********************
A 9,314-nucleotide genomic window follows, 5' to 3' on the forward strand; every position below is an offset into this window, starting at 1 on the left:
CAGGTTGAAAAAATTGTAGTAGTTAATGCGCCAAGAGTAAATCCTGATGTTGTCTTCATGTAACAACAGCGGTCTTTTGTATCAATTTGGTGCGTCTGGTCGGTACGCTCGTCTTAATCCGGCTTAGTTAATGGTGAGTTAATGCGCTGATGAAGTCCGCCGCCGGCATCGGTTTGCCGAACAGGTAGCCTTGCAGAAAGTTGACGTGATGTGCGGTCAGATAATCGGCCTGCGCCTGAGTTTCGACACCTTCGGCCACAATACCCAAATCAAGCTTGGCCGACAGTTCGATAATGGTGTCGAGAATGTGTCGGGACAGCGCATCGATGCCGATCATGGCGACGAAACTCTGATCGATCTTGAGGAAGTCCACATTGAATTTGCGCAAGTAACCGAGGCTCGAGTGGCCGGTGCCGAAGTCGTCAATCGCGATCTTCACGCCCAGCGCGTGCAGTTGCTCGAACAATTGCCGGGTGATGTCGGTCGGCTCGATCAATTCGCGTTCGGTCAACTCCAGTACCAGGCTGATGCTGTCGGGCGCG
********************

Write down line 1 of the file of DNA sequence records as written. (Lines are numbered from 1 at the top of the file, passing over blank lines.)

A 9,314-nucleotide genomic window follows, 5' to 3' on the forward strand; every position below is an offset into this window, starting at 1 on the left: